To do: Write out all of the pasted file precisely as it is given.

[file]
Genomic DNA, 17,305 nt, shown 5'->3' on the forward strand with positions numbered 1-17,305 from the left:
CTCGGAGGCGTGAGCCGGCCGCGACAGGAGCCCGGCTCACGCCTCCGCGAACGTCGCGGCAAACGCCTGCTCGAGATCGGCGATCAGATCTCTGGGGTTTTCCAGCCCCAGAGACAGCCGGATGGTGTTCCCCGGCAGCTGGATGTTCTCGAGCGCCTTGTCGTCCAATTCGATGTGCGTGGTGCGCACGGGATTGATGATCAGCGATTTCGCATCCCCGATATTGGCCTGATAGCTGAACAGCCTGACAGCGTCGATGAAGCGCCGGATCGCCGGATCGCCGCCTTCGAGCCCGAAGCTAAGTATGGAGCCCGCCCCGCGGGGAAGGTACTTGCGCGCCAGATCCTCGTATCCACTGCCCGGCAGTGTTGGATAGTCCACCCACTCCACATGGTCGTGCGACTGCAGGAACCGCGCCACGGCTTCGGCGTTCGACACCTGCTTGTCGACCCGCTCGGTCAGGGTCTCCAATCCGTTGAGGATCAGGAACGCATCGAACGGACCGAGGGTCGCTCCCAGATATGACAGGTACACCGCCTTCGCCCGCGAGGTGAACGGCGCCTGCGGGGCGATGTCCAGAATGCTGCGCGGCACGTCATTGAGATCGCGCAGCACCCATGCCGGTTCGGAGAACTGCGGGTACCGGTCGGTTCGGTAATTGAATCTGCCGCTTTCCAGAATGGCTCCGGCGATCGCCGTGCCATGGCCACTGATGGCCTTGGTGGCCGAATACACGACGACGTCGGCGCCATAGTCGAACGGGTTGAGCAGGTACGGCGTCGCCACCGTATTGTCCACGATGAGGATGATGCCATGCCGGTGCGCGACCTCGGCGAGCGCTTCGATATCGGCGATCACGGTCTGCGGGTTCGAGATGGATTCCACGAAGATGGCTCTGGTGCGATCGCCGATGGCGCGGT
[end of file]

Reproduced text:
Genomic DNA, 17,305 nt, shown 5'->3' on the forward strand with positions numbered 1-17,305 from the left:
CTCGGAGGCGTGAGCCGGCCGCGACAGGAGCCCGGCTCACGCCTCCGCGAACGTCGCGGCAAACGCCTGCTCGAGATCGGCGATCAGATCTCTGGGGTTTTCCAGCCCCAGAGACAGCCGGATGGTGTTCCCCGGCAGCTGGATGTTCTCGAGCGCCTTGTCGTCCAATTCGATGTGCGTGGTGCGCACGGGATTGATGATCAGCGATTTCGCATCCCCGATATTGGCCTGATAGCTGAACAGCCTGACAGCGTCGATGAAGCGCCGGATCGCCGGATCGCCGCCTTCGAGCCCGAAGCTAAGTATGGAGCCCGCCCCGCGGGGAAGGTACTTGCGCGCCAGATCCTCGTATCCACTGCCCGGCAGTGTTGGATAGTCCACCCACTCCACATGGTCGTGCGACTGCAGGAACCGCGCCACGGCTTCGGCGTTCGACACCTGCTTGTCGACCCGCTCGGTCAGGGTCTCCAATCCGTTGAGGATCAGGAACGCATCGAACGGACCGAGGGTCGCTCCCAGATATGACAGGTACACCGCCTTCGCCCGCGAGGTGAACGGCGCCTGCGGGGCGATGTCCAGAATGCTGCGCGGCACGTCATTGAGATCGCGCAGCACCCATGCCGGTTCGGAGAACTGCGGGTACCGGTCGGTTCGGTAATTGAATCTGCCGCTTTCCAGAATGGCTCCGGCGATCGCCGTGCCATGGCCACTGATGGCCTTGGTGGCCGAATACACGACGACGTCGGCGCCATAGTCGAACGGGTTGAGCAGGTACGGCGTCGCCACCGTATTGTCCACGATGAGGATGATGCCATGCCGGTGCGCGACCTCGGCGAGCGCTTCGATATCGGCGATCACGGTCTGCGGGTTCGAGATGGATTCCACGAAGATGGCTCTGGTGCGATCGCCGATGGCGCGGT